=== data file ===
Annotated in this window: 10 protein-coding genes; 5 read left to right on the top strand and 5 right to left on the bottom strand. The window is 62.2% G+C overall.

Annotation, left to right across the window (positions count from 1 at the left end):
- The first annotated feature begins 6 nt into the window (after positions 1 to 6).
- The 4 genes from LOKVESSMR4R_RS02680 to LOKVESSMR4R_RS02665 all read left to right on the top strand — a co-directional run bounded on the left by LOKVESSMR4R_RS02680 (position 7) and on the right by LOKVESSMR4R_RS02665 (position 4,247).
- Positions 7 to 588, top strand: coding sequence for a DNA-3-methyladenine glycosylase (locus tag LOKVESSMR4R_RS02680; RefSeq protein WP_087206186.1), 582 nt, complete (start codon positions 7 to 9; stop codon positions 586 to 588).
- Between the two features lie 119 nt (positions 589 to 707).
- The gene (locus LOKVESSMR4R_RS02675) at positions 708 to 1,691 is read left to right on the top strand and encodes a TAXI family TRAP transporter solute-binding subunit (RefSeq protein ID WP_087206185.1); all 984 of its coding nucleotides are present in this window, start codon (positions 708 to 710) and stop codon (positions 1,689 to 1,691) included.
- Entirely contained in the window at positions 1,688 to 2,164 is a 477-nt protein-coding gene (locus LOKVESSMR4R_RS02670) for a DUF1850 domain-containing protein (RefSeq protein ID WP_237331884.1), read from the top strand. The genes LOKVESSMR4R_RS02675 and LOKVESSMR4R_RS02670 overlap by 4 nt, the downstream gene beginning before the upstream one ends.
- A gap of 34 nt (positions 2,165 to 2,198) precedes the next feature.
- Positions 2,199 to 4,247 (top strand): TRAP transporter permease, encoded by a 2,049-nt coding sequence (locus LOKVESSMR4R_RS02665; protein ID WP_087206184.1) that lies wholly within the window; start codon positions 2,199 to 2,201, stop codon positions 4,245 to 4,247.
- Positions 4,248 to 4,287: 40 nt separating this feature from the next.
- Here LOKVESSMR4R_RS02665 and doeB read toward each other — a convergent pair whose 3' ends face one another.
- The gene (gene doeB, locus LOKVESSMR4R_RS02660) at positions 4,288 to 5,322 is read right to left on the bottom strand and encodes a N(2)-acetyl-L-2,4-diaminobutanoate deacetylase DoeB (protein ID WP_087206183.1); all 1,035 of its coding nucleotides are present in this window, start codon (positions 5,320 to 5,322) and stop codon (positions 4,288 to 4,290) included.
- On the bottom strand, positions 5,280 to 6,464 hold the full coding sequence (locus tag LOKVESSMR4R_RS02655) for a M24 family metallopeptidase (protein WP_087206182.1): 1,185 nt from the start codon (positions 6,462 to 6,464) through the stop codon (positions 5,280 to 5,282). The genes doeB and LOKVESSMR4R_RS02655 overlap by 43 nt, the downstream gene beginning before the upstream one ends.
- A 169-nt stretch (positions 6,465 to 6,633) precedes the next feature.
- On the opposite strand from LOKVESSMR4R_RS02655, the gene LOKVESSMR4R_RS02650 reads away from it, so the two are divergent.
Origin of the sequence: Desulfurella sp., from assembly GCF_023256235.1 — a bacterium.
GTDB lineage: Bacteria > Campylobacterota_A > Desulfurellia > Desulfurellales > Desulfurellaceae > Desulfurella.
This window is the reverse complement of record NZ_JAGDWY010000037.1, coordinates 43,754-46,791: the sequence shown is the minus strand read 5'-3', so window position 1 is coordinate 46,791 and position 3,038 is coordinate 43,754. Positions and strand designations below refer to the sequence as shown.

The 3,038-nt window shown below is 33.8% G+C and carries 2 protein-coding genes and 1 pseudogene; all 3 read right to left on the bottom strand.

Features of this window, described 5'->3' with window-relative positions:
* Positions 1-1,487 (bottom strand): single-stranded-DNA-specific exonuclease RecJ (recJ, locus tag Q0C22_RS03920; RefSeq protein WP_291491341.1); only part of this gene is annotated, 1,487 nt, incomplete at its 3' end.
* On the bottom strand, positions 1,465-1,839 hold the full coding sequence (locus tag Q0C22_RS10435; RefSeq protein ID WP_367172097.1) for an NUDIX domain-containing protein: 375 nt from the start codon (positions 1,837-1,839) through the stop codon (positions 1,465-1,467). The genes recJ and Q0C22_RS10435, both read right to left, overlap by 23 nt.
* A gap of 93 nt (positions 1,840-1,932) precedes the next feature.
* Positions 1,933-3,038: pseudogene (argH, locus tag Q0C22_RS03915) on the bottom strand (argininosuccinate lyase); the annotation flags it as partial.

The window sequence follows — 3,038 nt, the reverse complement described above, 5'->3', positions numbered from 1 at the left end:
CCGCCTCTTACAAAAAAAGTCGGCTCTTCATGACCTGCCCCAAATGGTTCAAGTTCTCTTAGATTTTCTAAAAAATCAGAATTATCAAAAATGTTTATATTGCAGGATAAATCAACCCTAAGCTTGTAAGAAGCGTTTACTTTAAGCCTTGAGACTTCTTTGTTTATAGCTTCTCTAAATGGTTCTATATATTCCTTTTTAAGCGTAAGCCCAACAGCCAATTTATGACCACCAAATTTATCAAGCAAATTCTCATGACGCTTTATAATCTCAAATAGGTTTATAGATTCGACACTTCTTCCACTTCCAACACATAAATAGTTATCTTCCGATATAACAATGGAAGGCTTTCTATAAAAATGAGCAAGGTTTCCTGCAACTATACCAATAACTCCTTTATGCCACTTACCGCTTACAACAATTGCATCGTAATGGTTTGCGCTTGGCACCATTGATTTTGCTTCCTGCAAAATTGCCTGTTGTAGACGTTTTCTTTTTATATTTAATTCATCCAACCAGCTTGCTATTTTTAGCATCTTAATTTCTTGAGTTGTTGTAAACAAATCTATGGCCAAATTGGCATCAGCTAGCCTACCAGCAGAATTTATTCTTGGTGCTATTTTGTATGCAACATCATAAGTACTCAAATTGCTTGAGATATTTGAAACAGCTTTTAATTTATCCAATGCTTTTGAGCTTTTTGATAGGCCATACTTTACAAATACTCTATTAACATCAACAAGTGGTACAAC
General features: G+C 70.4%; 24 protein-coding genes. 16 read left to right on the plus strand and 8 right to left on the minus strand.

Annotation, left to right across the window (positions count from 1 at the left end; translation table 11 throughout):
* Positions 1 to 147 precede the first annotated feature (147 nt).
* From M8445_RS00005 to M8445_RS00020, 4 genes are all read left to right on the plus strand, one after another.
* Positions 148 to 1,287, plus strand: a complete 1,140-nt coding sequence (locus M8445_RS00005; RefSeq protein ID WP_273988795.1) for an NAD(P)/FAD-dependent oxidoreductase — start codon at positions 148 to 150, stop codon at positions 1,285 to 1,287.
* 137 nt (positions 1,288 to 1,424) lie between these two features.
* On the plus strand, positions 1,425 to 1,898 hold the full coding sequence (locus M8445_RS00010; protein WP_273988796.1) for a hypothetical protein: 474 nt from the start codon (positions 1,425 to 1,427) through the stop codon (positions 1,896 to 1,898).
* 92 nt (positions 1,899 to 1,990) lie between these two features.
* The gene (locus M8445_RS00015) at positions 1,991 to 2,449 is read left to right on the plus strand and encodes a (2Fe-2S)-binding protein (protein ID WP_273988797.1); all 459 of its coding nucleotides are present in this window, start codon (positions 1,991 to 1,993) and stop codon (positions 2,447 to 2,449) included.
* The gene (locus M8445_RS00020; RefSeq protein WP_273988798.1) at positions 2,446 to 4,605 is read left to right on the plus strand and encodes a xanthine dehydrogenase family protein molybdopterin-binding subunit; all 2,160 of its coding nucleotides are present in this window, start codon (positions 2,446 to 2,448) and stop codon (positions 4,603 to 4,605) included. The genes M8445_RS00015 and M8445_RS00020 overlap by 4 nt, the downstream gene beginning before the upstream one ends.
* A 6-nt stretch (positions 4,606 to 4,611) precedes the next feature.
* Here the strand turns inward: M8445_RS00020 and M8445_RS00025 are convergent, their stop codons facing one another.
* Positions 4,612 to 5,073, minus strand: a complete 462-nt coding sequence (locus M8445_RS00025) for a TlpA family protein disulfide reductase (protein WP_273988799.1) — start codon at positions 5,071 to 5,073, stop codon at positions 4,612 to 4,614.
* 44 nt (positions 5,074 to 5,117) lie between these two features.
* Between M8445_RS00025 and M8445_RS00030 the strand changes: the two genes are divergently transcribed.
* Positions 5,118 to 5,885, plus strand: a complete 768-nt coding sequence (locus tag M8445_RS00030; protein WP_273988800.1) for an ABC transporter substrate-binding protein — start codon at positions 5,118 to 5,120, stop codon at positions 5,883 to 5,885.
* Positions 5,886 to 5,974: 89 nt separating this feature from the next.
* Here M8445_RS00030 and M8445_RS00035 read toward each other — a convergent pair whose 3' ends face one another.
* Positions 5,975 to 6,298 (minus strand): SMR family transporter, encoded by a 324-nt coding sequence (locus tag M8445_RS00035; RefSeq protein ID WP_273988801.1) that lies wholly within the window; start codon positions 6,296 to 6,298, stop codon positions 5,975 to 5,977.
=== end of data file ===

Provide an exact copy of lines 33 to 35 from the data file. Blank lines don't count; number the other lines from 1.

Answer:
* 137 nt (positions 1,288 to 1,424) lie between these two features.
* On the plus strand, positions 1,425 to 1,898 hold the full coding sequence (locus M8445_RS00010; protein WP_273988796.1) for a hypothetical protein: 474 nt from the start codon (positions 1,425 to 1,427) through the stop codon (positions 1,896 to 1,898).
* 92 nt (positions 1,899 to 1,990) lie between these two features.